Analyses found no evidence in support of the main effects of disclosure on cardiovascular responses to stress or on emotional distress. However, alexithymia was found to moderate the impact of writing such that non-alexithymic participants in the experimental condition reported significantly lower emotional distress 2 weeks later. In addition, alexithymic participants who disclosed a greater number of negative when compared with positive emotion words exhibited reduced systolic and diastolic responses to stress. Conversely, non-alexithymic participants who disclosed more positive and less negative emotion words displayed attenuated BP reactivity to stress.


The results of this exploratory study are important as they highlighted, in the absence of main effects, the importance of examining potential moderators of the emotional writing process. These findings may have implications for the development of cardiovascular health interventions.

Effects of an expressive writing intervention on cancer-related distress in Danish breast cancer survivors – results from a nationwide randomized clinical trial.

Psychooncology. 2013 Jul;22(7):1492-500. doi: 10.1002/pon.3193. Epub 2012 Sep 19.

Jensen-Johansen MB1, Christensen S, Valdimarsdottir H, Zakowski S, Jensen AB, Bovbjerg DH, Zachariae R.

To examine the effects of an expressive writing intervention (EWI) on cancer-related distress, depressive symptoms, and mood in women treated for early stage breast cancer.


A nationwide sample of 507 Danish women who had recently completed treatment for primary breast cancer were randomly assigned to three 20-min home-based writing exercises, one week apart, focusing on either emotional disclosure (EWI group) or a non-emotional topic (control group). Cancer-related distress [Impact of Event Scale (IES)], depressive symptoms (Beck Depression Inventory-Short Form), and negative (37-item Profile of Moods State) and positive mood (Passive Positive Mood Scale) were assessed at baseline and at 3 and 9 months post-intervention. Choice of writing topic (cancer versus other), alexithymia (20-item Toronto Alexithymia Scale), and social constraints (Social Constraints Scale) were included as possible moderators.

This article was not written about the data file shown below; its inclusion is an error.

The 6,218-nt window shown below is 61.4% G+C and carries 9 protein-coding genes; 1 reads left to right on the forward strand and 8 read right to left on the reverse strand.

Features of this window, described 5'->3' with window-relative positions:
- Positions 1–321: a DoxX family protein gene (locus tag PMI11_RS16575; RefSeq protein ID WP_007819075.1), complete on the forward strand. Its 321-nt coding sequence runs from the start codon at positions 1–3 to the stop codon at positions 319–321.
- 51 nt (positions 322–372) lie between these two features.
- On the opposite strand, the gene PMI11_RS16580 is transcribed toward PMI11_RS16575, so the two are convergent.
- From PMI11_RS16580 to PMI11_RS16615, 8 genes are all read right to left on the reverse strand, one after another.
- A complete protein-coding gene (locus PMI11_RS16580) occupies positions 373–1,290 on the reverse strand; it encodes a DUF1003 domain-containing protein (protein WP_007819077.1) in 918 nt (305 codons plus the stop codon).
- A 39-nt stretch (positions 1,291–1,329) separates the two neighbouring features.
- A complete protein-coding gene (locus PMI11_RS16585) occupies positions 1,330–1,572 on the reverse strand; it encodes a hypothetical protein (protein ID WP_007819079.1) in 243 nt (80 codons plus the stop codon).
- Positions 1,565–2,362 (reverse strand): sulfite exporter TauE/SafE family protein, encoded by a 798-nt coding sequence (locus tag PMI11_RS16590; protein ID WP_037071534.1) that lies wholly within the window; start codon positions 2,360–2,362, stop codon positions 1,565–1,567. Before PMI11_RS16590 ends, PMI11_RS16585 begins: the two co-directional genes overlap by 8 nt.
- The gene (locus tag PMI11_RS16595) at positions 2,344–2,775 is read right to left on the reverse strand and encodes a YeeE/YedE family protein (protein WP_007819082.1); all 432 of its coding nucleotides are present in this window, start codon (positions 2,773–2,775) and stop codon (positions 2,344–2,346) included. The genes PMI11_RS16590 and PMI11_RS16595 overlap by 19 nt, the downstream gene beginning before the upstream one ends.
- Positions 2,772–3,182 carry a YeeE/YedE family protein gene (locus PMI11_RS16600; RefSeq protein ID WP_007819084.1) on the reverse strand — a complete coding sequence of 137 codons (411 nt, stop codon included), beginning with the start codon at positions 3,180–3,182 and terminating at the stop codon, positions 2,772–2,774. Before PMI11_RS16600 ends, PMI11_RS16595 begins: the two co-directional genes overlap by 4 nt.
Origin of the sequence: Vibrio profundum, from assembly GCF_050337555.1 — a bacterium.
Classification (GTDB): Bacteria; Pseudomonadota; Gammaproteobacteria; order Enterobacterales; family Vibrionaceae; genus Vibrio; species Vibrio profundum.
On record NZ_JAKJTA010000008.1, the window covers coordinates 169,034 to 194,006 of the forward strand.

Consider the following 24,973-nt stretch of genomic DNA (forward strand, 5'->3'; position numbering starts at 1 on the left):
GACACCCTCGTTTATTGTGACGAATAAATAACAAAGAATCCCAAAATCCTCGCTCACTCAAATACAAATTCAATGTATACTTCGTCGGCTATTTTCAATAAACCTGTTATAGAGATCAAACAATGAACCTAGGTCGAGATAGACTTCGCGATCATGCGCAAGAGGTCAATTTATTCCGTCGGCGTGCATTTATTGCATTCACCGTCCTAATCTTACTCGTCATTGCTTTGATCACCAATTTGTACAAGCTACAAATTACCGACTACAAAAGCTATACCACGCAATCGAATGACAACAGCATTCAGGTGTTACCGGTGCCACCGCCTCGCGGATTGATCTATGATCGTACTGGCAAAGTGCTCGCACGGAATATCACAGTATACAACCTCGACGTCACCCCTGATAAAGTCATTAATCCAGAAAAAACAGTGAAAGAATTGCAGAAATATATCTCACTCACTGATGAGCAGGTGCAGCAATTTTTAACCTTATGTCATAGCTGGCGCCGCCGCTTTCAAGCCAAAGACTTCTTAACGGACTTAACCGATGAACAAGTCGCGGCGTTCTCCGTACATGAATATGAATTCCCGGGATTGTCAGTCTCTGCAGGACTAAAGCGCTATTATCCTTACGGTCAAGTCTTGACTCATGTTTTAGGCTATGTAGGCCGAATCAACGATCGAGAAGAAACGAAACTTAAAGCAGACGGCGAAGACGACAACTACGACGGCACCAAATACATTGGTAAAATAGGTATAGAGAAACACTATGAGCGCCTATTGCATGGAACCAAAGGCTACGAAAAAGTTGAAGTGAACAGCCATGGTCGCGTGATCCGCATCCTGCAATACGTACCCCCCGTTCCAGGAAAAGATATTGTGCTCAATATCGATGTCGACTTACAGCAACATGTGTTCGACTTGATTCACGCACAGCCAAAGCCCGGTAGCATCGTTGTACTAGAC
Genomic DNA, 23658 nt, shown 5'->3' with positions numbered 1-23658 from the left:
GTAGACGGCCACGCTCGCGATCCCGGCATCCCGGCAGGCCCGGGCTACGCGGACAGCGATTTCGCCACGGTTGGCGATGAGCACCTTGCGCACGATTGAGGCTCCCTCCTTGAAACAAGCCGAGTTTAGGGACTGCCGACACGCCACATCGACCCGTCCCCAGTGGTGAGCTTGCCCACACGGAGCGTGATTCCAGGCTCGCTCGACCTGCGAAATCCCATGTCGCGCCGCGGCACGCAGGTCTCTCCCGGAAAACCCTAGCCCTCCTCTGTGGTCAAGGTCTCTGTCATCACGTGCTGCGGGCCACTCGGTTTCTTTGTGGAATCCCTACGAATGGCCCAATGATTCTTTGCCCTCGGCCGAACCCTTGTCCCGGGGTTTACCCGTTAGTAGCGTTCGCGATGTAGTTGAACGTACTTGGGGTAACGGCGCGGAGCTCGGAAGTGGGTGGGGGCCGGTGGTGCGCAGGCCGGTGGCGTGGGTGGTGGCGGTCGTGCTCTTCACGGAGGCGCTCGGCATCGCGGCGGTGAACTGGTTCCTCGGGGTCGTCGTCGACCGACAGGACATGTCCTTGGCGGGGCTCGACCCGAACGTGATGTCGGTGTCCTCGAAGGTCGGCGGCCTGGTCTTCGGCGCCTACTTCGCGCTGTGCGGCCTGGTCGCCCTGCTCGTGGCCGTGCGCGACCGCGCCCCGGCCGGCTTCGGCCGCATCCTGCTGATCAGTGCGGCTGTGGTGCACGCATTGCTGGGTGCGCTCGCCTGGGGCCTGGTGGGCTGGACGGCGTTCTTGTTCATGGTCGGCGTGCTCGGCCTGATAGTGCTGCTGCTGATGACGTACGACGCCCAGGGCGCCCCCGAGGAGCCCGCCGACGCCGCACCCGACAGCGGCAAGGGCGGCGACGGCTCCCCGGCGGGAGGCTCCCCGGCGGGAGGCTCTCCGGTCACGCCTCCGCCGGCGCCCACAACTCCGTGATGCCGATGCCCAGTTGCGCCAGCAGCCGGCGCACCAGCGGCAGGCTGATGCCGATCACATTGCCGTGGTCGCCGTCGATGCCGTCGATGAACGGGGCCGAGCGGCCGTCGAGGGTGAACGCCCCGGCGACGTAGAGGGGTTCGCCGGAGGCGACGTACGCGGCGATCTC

Significant (p<0.01) group differences in mood change from before to immediately after each session suggested successful manipulation. Reductions over time in psychological symptoms were seen in both groups (p<0.05), but no time × group interactions were found. Choice of writing topic moderated effects on IES, with women writing about other themes showing greater reductions in cancer-related avoidance than women writing about their cancer. Fewer depressive symptoms and higher levels of positive mood were seen 3 months post-intervention in women writing about their cancer when compared with the control group. Difficulties describing feelings and externally oriented thinking (20-item Toronto Alexithymia Scale) moderated effects on positive mood and IES-total, while no moderating effects were found of social constraints.


In concordance with the majority of previous results with cancer patients, no main effects of EWI were found for cancer-related distress, depressive symptoms, and mood. Moderator analyses suggested that choice of writing topic and ability to process emotional experiences should be studied further.